- ABC Sports: The Rise and Fall of Network Sports Television by Travis Vogan
Considering the contemporary sports media landscape, it is almost difficult to remember that a time existed—and it was not that long ago—when sports-related programs were not abundant across a twenty-four-hour television lineup. Yet the stage was set for growth decades ago, and while ABC Sports was not the only factor in the development of today’s sports media colossus, it did, as chronicled by Travis Vogan, play a critically important role.
As suggested by the title, ABC Sports: The Rise and Fall of Network Sports Television documents the way in which ABC reinvented both itself and sports media, grew into a major network on a par with NBC and CBS, and eventually lost its dominant role in sports broadcasting after multiple acquisitions and the rise of new cable competition. While the focus is, obviously, on ABC and the visionary contributions of Roone Arledge, this extensively researched book is neither just a corporate history of ABC’s growth as a network nor indulgent TV nostalgia. Instead, it explores how television sports coverage, as it is known today, came to be.
In the process of telling the story of ABC Sports, Vogan—an established author and associate professor at the University of Iowa—explores early network history, the growth of the sports-media-entertainment complex, and the development of many practices, formats, and styles that have since come to be commonplace in television programming. The [End Page 106] book is especially strong, not because it is an encyclopedia of people, places, and things in sports history—although Vogan certainly includes copious details throughout—but rather because of the connections that are made between ABC Sports’ history and the broader American cultural, social, and media environments.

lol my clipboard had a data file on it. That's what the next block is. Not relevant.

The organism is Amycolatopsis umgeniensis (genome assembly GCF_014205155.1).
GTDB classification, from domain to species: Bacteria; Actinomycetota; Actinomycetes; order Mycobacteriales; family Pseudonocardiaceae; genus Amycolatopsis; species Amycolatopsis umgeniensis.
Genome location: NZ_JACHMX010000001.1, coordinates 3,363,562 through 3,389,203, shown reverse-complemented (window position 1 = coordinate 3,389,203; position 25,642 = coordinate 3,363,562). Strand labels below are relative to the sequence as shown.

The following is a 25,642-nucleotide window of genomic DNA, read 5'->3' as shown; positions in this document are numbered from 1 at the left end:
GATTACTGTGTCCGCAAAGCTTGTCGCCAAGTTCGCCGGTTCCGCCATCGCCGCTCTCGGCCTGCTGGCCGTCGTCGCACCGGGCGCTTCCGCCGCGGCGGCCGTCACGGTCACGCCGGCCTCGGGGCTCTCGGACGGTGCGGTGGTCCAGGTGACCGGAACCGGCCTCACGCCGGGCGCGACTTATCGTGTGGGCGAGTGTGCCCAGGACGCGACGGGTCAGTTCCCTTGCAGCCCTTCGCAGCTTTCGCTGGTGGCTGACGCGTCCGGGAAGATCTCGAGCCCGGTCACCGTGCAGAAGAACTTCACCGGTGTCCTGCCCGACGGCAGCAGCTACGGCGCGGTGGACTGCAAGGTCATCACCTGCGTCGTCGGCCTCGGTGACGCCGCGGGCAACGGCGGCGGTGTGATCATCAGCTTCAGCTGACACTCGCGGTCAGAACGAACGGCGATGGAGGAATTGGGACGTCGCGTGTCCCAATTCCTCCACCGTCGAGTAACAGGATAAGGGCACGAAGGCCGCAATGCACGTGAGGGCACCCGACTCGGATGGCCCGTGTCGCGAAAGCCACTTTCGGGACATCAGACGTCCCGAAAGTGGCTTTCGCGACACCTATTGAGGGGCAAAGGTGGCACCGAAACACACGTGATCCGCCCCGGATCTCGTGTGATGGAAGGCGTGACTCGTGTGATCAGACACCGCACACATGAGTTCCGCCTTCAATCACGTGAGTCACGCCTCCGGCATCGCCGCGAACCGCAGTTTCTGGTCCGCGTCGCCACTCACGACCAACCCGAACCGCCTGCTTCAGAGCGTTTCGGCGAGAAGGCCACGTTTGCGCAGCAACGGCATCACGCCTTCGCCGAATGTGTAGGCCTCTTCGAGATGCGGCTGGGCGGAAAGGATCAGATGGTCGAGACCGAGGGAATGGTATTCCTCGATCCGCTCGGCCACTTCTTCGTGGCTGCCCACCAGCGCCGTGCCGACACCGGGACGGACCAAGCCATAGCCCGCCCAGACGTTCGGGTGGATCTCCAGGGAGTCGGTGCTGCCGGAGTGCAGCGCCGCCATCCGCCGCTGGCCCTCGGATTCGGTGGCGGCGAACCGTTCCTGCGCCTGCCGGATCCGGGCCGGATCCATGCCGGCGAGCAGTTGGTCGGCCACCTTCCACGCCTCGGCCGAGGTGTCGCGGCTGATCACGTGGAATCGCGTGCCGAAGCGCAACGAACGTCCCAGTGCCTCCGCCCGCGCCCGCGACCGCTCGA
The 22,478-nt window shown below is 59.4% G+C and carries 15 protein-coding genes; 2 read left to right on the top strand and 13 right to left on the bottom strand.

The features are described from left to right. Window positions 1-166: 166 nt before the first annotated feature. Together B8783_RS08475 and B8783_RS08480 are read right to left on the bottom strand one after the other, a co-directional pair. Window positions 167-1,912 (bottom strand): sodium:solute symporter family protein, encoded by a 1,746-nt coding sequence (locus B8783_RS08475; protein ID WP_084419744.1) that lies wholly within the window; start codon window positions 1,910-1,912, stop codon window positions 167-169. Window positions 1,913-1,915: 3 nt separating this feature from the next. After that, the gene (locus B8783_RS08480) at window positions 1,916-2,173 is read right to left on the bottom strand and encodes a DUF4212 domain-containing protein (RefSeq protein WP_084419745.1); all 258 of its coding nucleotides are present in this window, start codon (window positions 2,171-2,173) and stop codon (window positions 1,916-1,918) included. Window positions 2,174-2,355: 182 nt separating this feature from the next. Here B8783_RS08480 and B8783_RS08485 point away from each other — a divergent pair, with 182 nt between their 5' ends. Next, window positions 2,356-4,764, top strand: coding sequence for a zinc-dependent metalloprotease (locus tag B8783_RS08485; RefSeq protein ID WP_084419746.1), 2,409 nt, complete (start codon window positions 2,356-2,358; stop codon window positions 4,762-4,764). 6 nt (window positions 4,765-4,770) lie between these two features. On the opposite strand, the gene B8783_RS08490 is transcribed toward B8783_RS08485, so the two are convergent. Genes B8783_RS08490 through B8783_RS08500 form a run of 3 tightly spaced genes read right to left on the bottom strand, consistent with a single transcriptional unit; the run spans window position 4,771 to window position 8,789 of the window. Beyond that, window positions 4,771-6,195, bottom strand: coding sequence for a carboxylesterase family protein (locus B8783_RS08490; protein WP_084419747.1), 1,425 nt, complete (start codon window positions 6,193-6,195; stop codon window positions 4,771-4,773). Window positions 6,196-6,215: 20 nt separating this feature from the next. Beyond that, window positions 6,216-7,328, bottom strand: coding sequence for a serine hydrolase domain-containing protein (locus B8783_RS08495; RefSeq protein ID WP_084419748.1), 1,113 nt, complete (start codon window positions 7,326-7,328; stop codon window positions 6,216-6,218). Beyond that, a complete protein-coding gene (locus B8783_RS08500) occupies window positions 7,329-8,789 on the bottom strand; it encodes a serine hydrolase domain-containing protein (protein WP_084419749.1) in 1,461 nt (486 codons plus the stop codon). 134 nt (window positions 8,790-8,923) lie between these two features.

The first chapter discusses the beginning of ABC and its humble roots as NBC’s second-tier network. The second chapter focuses on the growth of ABC’s Wide World of Sports, and the narrative style of sportscasting and human-interest coverage that it pioneered and used to create must-see programming out of otherwise obscure or unpopular sports.
Chapter 3 addresses ABC’s drive to become the primary home for Olympics coverage—ABC went on to dominate Olympics broadcasting for nearly two decades—and also considers how the network handled racial issues and controversy that arose from sports in the 1960s. Chapter 4 considers the launch of Monday Night Football, a program that ultimately reinvented football telecasts and the nature of prime-time television. Chapter 5 returns to the Olympics and focuses specifically on the 1972 Munich games, ABC’s coverage of the hostage crisis, and the effect that this reportage had on ABC’s news division.
Chapter 6 moves into the era of so-called trash sports and made-for-television sports events, such as Evel Knievel’s stunts and the “Battle of the Sexes” between Billy Jean King and Bobby Riggs. Chapter 7 chronicles the decline of ABC Sports, especially after the network’s purchase by Capital Cities and eventual acquisition by Disney, while Vogan’s conclusion addresses ESPN’s rise to prominence.
In the process of moving through this history, Vogan makes many connections to broader social issues that American society confronted in the later decades of the twentieth century. Some topics, such as the troublesome way that ABC both gave attention to female athletes while simultaneously perpetuating gender stereotypes, could be addressed in more detail. Yet, overall, the book does a good job of addressing social issues when relevant, without straying too far from the main topic, namely, the story of ABC Sports.
Overall, ABC Sports: The Rise and Fall of Network Sports Television is a book that many will find valuable. Both detailed and entertaining, the book includes a mix of content that will likely engage anyone with an interest in the topic. It should be considered recommended reading for scholars not only of sports media but of...